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  • World - Africa
  • Updated: April 11, 2023

Aid Workers Killed In Troubled Region Of Ethiopia

Aid Workers Killed In Troubled Region Of Ethiopia

A member of the Ethiopian Defense Forces walks away from a damaged military truck.

The Ethiopian government has announced that two employees of Catholic Relief Services (CRS) were shot dead over the weekend in the Amhara region of northern Ethiopia, which has been plagued by unrest for several days, the NGO said on Tuesday.

Protests and road blockades have been recorded in Amhara since last Thursday when the federal administration began the process of disarming and reassigning personnel of regional military groups to the federal army or the police.

For the past 15 years, certain regional authorities have developed these groups, called "special forces" in Ethiopia, outside of any legal framework.

According to the SRC, "Chuol Tongyik, a security officer, and Amare Kindeya, a driver, were shot dead in an SRC vehicle in the Amhara region on their way back to Addis Ababa after a mission."

"The circumstances of their murder," which occurred on Sunday, "are unknown," according to the Catholic NGO located in the United States.

CRS has been operating in Ethiopia for about 60 years, according to its website.

The situation in Amhara is impossible to judge because the city is closed to the press "for security reasons".

On Monday, limitations were placed on three of Amhara's largest towns: Gondar, Dessie, and Debre Birhan, including bans on nighttime transportation and gatherings.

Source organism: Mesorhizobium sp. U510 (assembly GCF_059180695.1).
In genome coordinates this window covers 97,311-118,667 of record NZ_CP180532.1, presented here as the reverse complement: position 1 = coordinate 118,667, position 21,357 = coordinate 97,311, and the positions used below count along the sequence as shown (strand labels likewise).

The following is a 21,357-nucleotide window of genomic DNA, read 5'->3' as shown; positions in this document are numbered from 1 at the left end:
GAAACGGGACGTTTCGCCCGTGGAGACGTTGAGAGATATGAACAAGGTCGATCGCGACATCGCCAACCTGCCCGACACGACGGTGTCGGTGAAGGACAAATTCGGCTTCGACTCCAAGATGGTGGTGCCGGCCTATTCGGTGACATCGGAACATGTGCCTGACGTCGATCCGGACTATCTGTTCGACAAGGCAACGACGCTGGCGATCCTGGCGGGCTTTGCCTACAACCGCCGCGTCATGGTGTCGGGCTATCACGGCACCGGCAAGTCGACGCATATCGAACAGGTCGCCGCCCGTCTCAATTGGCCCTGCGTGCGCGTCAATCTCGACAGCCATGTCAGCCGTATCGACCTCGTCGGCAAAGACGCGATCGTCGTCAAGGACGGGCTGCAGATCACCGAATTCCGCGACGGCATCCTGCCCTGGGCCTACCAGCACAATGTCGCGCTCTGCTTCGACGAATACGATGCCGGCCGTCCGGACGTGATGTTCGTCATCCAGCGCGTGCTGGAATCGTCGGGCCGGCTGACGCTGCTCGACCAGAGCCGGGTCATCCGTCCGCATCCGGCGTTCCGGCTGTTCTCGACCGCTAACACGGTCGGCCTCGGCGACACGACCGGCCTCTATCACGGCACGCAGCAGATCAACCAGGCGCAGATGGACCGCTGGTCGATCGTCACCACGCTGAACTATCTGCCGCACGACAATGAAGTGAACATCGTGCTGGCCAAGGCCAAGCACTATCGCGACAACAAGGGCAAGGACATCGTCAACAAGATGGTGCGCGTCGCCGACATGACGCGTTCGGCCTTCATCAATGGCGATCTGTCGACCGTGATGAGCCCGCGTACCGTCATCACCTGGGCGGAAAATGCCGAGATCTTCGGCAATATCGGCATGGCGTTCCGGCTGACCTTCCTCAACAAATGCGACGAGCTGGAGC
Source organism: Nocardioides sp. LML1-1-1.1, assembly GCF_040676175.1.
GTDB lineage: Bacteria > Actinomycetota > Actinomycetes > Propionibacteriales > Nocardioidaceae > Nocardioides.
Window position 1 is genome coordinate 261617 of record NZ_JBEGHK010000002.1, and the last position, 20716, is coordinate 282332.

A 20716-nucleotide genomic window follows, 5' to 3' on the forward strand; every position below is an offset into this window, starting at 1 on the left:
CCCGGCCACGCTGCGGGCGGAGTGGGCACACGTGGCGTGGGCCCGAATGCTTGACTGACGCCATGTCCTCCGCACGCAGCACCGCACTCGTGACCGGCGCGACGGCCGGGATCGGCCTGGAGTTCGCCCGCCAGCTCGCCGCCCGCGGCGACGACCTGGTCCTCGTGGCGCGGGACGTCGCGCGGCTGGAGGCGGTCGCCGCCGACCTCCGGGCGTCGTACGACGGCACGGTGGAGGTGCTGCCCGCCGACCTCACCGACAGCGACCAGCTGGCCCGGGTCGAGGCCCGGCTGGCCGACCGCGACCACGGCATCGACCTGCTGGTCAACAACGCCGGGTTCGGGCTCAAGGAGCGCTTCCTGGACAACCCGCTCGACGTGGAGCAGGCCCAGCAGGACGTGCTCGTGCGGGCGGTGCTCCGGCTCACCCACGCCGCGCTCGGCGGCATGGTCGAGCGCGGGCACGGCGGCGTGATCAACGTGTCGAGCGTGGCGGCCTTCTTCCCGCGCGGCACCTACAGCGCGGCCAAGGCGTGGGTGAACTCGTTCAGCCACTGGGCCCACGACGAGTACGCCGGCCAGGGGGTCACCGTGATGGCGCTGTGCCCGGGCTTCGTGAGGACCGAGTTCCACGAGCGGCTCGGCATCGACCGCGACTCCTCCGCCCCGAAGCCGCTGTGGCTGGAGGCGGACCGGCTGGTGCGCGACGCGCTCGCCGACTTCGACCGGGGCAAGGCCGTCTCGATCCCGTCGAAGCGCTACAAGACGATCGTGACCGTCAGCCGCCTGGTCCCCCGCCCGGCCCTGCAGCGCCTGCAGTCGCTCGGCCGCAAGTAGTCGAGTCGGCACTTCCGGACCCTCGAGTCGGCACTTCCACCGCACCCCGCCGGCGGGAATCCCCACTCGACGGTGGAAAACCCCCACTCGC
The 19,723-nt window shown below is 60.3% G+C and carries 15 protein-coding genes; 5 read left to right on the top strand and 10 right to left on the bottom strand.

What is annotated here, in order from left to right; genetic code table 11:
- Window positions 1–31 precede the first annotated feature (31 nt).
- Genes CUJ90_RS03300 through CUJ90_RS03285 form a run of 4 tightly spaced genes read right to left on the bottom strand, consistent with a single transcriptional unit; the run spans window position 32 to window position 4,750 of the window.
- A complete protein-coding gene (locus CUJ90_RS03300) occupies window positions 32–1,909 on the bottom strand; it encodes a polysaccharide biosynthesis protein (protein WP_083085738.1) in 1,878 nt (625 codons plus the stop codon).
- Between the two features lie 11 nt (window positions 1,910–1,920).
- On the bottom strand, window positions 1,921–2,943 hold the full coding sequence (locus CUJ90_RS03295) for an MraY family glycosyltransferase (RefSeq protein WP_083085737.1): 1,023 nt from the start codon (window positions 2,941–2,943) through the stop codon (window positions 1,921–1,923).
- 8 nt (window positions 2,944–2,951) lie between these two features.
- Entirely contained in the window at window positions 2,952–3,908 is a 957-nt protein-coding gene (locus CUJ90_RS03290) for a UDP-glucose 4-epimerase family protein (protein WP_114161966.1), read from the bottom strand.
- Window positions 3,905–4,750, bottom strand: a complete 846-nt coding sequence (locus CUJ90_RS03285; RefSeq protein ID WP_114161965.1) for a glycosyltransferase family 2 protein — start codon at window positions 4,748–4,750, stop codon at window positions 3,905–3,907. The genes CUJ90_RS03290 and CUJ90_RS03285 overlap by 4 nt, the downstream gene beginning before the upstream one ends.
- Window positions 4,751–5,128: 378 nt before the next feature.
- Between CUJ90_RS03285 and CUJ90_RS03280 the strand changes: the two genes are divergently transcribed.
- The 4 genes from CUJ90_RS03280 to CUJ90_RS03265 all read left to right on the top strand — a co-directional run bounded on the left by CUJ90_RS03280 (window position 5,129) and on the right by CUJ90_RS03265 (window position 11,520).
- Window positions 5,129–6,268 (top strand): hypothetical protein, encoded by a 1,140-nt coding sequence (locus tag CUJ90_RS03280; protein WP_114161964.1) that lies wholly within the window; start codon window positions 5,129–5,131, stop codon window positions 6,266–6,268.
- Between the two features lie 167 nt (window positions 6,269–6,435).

The rules were issued by each town's military "command post," implying that the federal army is now in charge of their security.

On Sunday, Prime Minister Abiy Ahmed vowed to complete the disarmament process "at any cost" and warned that "the law will be applied against those who deliberately play a destabilizing role."

The administration asserts that the process is taking place throughout the country, but for the time being, the disturbance is isolated to Amhara, whose formidable "special forces" offered critical help to the federal army during the two-year military battle with the Tigray authorities.

An accord agreed in November halted the war, but Ethiopia is still torn apart by many local disputes, many of which are connected to the reawakening of identity and land claims after Abiy's election in 2018, following three decades of administration by a coalition led by the Tigrayan minority.

The Amhara, Ethiopia's second biggest ethnic group, have long constituted the country's political and economic elite. Territorial disputes pit the Tigrayans against the Oromo, Ethiopia's largest ethnic group.

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